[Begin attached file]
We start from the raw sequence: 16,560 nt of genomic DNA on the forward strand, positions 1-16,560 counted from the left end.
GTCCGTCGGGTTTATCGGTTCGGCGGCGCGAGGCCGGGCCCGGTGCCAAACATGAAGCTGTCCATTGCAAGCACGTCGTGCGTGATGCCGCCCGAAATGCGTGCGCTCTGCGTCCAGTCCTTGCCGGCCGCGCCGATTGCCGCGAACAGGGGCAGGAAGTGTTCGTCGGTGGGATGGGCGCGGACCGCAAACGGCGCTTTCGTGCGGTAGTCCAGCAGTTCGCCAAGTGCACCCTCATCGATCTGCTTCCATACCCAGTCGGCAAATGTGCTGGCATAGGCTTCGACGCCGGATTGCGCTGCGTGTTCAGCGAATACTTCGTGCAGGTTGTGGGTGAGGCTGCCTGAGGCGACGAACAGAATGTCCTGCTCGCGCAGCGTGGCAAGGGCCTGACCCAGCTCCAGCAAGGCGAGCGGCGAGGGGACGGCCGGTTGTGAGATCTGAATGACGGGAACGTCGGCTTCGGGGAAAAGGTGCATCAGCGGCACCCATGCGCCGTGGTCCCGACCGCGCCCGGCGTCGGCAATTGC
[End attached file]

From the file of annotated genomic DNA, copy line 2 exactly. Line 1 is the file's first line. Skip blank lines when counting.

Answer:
GTCCGTCGGGTTTATCGGTTCGGCGGCGCGAGGCCGGGCCCGGTGCCAAACATGAAGCTGTCCATTGCAAGCACGTCGTGCGTGATGCCGCCCGAAATGCGTGCGCTCTGCGTCCAGTCCTTGCCGGCCGCGCCGATTGCCGCGAACAGGGGCAGGAAGTGTTCGTCGGTGGGATGGGCGCGGACCGCAAACGGCGCTTTCGTGCGGTAGTCCAGCAGTTCGCCAAGTGCACCCTCATCGATCTGCTTCCATACCCAGTCGGCAAATGTGCTGGCATAGGCTTCGACGCCGGATTGCGCTGCGTGTTCAGCGAATACTTCGTGCAGGTTGTGGGTGAGGCTGCCTGAGGCGACGAACAGAATGTCCTGCTCGCGCAGCGTGGCAAGGGCCTGACCCAGCTCCAGCAAGGCGAGCGGCGAGGGGACGGCCGGTTGTGAGATCTGAATGACGGGAACGTCGGCTTCGGGGAAAAGGTGCATCAGCGGCACCCATGCGCCGTGGTCCCGACCGCGCCCGGCGTCGGCAATTGC